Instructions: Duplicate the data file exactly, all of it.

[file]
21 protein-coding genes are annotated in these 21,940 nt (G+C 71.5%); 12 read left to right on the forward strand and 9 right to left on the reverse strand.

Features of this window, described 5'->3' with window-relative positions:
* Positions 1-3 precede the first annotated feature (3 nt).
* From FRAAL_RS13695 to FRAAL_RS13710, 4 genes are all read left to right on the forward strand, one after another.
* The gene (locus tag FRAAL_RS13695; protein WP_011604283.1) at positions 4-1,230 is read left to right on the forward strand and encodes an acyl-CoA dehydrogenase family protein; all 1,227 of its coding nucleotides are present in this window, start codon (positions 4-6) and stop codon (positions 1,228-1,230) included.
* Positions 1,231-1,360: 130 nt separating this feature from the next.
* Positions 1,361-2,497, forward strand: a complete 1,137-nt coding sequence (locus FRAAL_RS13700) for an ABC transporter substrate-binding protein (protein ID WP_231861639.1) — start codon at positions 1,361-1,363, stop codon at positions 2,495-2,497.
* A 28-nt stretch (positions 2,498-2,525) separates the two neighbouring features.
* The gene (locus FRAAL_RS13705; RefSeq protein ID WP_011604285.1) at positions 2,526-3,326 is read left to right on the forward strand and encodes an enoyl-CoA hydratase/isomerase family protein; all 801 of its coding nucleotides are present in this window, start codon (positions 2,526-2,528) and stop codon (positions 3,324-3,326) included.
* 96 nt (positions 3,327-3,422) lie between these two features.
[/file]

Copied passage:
21 protein-coding genes are annotated in these 21,940 nt (G+C 71.5%); 12 read left to right on the forward strand and 9 right to left on the reverse strand.

Features of this window, described 5'->3' with window-relative positions:
* Positions 1-3 precede the first annotated feature (3 nt).
* From FRAAL_RS13695 to FRAAL_RS13710, 4 genes are all read left to right on the forward strand, one after another.
* The gene (locus tag FRAAL_RS13695; protein WP_011604283.1) at positions 4-1,230 is read left to right on the forward strand and encodes an acyl-CoA dehydrogenase family protein; all 1,227 of its coding nucleotides are present in this window, start codon (positions 4-6) and stop codon (positions 1,228-1,230) included.
* Positions 1,231-1,360: 130 nt separating this feature from the next.
* Positions 1,361-2,497, forward strand: a complete 1,137-nt coding sequence (locus FRAAL_RS13700) for an ABC transporter substrate-binding protein (protein ID WP_231861639.1) — start codon at positions 1,361-1,363, stop codon at positions 2,495-2,497.
* A 28-nt stretch (positions 2,498-2,525) separates the two neighbouring features.
* The gene (locus FRAAL_RS13705; RefSeq protein ID WP_011604285.1) at positions 2,526-3,326 is read left to right on the forward strand and encodes an enoyl-CoA hydratase/isomerase family protein; all 801 of its coding nucleotides are present in this window, start codon (positions 2,526-2,528) and stop codon (positions 3,324-3,326) included.
* 96 nt (positions 3,327-3,422) lie between these two features.